Auto Dealers Settle FTC Charges that Internet Ads Hid True Costs of Leasing

FTC "Pulls Over" Deceptive Internet Lease Ads

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Auto dealerships in Colorado, New York and Pennsylvania and their individual owners have signed agreements with the Federal Trade Commission to settle charges that they ran deceptive lease advertisements on the Internet and failed to disclose the true costs of vehicle leasing, in violation of federal laws. The proposed settlement agreements signed by the dealerships and their principals -- the first FTC cases to focus primarily on Internet lease advertisements -- require clear and accurate cost information in lease ads to avoid misleading offers and to assist consumers in comparison shopping and making informed vehicle decisions.

R.N. Motors, Inc., Red Noland Cadillac, Inc., and their owner, Nelson B. Noland (together "Red Noland") -- of Colorado -- and Simmons Rockwell Ford Mercury, Inc., Simmons Rockwell Autoplaza, Inc., Don Simmons, Inc., and their owners, Donald M. Simmons II and Richard L. Rockwell (together "Simmons Rockwell") -- of New York and Pennsylvania -- advertised auto lease costs on Internet Web sites. According to the FTC, the ads either failed to reveal the true lease costs, including costs due at lease inception, or buried key cost information in inconspicuous or unreadable fine print, depriving consumers of essential terms of the deal. The FTC charged that such advertising practices were misleading, in violation of the FTC Act, and also violated the Consumer Leasing Act (CLA).

Internet vehicle advertising is surging. "More and more auto dealers are providing information to consumers on the Internet," said Jodie Bernstein, Director of the FTC's Bureau of Consumer Protection. "Internet vehicle advertising can be very useful to consumers -- allowing them to comparison shop among many offers without leaving home. But the advertised terms must not be misleading, and the key costs must be clearly disclosed. Otherwise, vehicle advertisers are breaking the law, and these violations will not be tolerated."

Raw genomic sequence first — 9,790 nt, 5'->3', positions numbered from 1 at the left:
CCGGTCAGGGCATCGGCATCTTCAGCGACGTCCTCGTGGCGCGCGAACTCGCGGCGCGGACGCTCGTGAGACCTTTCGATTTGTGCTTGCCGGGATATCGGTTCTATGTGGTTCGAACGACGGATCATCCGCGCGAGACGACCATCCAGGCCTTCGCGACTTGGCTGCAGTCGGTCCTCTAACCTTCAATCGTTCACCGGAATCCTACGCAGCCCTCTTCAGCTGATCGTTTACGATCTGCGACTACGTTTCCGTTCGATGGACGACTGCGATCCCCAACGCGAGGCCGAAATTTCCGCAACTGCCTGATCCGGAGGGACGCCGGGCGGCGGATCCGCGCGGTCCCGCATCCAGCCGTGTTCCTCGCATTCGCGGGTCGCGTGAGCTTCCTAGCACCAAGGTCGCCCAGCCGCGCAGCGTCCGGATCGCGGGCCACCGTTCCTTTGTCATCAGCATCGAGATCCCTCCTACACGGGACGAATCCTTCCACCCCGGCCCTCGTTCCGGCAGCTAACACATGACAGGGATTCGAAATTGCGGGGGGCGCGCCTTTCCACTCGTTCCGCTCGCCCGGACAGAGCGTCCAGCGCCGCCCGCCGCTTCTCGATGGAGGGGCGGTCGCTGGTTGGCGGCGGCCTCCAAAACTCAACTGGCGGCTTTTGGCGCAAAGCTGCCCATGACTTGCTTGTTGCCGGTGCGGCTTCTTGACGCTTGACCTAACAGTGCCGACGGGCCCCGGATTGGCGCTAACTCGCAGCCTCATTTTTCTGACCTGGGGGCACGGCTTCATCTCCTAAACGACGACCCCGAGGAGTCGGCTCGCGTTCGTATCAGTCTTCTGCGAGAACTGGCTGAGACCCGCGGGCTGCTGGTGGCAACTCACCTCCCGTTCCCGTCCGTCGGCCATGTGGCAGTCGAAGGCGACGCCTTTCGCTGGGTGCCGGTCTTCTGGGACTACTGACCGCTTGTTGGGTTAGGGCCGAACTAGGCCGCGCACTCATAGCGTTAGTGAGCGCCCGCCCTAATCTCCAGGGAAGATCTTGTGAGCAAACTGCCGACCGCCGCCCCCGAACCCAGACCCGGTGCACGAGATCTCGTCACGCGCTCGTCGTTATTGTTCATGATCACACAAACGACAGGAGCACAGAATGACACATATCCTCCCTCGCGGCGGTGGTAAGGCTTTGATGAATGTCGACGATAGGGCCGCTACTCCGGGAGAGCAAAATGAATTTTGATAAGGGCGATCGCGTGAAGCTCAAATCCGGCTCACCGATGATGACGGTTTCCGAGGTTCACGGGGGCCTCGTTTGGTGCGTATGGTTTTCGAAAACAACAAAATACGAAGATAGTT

According to the FTC complaints detailing the charges against Red Noland and Simmons Rockwell, both companies advertised low monthly costs for auto leasing. But, the ads failed completely to disclose, or hid in fine or unreadable print, significant costs in addition to the monthly costs -- such as amounts due at lease inception that could be $2,000 or more.

Specifically, the FTC alleged that Red Noland and Simmons Rockwell failed to disclose or failed to disclose adequately, additional costs in its lease offers, such as the total amount due before lease inception, including that additional costs of taxes, licenses or registration fees are required, and/or that a security deposit is required for the lease. In addition -- and in the FTC's first case concerning lease rates -- the complaint against Red Noland also alleged that their ads offered lease rates to consumers, but failed to state, in violation of federal law, that those rates may not measure the overall cost of financing the lease. Further, the FTC charged that Simmons Rockwell promoted credit terms in its print ads, but omitted altogether other important finance terms, such as the monthly payments, or stated them in blurry, unreadable print, in violation of the Truth in Lending Act (TILA).